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Projects & Activities > ROMAC Rotary Oceanic Medical Aid for Children

Rotary Oceania Medical Aid for Children

ROMAC has been in operation for over 25 years. Rotarians volunteer their time and expertise to run this Rotary program that encompasses all the Districts of Australia and New Zealand. Assisted by many eminent Australian and New Zealand surgeons who generously donate their time free for the treatment of our patients, this humanitarian program has provided over 400 children from more than 20 developing countries with urgent medical treatment that has given them new hope.

What does ROMAC do? Click here




4 October 2014

Thanks to a generous gift from Epworth Hospital, Melbourne and the pro bono work of maxillo-facial surgeon Associate Professor Andrew Heggie, 17 year old Bradley Bola from Papua New Guinea will have major surgery in the coming weeks at Epworth Richmond.

Bradley was born in 1996 with Crouzon's Syndrome – a disease where some bones of the skull and face fuse and therefore do not grow normally during foetal development.

Watch the news story on Bradley ---------->
(with kind permission from SBS)

Bradley was first brought to Melbourne by Rotary Oceania Medical Aid for Children (ROMAC) for treatment in 1998 and then again in 2007. During this second visit, Prof. Heggie performed major craniofacial reconstruction at Royal Children's Hospital in Melbourne, to enlarge and realign Bradley skull and facial bones.

Now almost an adult, Bradley suffers from headaches due to high pressure inside his relatively small skull. He also has problems closing his left eye.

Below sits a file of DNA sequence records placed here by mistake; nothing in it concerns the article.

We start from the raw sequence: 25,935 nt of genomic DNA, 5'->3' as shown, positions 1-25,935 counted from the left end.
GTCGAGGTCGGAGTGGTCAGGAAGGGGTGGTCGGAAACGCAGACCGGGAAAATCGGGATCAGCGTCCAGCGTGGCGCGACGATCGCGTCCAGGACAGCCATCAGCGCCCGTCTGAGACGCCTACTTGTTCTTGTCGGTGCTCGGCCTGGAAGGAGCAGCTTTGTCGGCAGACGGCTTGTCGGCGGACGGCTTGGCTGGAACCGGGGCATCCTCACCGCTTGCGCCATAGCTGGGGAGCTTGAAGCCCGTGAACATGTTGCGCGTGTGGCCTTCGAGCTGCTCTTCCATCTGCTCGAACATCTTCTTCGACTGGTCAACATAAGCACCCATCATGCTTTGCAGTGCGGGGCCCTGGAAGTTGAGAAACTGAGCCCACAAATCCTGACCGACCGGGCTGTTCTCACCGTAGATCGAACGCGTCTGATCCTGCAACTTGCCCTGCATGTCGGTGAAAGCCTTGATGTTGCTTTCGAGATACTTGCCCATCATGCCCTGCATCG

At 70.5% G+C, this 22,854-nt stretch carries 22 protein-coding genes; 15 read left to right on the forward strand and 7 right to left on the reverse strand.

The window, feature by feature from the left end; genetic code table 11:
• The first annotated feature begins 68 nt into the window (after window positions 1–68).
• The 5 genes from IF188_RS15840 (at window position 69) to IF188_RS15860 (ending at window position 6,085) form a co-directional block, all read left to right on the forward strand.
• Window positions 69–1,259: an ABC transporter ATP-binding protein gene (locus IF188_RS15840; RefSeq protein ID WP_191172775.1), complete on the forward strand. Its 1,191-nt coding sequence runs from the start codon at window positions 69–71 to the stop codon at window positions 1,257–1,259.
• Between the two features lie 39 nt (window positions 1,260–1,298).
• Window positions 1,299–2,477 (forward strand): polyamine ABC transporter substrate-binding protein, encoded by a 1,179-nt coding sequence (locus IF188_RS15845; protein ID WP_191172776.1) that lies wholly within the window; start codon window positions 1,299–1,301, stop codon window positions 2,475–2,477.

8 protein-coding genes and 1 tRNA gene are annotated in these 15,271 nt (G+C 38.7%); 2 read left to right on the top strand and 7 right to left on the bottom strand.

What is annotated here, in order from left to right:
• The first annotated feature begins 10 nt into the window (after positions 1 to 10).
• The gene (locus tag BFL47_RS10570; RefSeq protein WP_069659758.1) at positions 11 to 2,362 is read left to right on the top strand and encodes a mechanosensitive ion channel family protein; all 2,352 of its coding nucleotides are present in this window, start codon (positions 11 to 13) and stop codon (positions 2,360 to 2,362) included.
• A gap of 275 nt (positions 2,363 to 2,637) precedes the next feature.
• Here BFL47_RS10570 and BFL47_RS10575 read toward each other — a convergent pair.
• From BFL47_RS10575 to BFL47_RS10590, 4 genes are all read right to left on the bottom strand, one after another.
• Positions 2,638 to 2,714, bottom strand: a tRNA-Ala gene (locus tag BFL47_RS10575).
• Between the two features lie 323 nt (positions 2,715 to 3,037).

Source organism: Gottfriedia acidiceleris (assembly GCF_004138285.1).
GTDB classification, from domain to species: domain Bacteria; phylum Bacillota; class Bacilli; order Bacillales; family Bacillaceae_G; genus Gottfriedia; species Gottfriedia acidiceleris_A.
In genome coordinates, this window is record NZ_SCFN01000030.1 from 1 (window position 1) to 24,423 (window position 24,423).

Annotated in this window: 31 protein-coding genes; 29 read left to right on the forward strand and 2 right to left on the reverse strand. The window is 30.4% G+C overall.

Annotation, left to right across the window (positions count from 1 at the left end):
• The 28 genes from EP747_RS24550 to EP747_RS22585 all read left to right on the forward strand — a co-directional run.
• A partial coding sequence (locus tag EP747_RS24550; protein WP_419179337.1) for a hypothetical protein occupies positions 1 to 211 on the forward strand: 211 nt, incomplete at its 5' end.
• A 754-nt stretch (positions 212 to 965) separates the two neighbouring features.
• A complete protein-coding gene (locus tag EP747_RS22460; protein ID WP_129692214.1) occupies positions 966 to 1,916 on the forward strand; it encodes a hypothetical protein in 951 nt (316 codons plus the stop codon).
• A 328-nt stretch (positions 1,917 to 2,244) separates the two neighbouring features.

He has done well at school and waited until the recent completion of his Year 10 exams at Mount Diamond School, Port Moresby, before saying goodbye to his father and siblings and heading to Melbourne for the next major surgery this Saturday. The surgery is expected to take about six hours

These procedures cannot be performed in Papua New Guinea and now, with limitations to public hospital involvement in pro bono surgery for overseas cases, it is harder for ROMAC to find private hospitals willing to help out.

ROMAC is very grateful to Professor Heggie and to Epworth group CEO Alan Kinkade for volunteering hospital bed and theatre costs up to $15,000. They are also very thankful to the kind staff across Epworth whether it be in the Bistro, or the Medical Imaging departments where Bradley has had multiple CT scans and X-Rays.

Bradley’s mother Nellie will stay with him in his room for up to four days and afterward with hosts from Rotary for up to four weeks.

The mission of Rotary Oceania Medical Aid for Children (ROMAC) is to provide specialist surgical treatment for children, from developing countries in our Region, in the form of life saving and/or dignity restoring surgery not accessible to them in their home country. Last year ROMAC saved the lives of 39 children.





Teretoriano from Timor Leste Teretoriano was referred to ROMAC by the Biro Pite Clinic in Timor Leste He...

Click images for a larger view

Bradley Bola young boy Bradley as a young boy
Bradley age 17 Bradley age 17
Bradley Bola 1 Bradley in hospital
Bradley Bola 2 Bradley with mum Nellie


The Bradley Bola story on SBS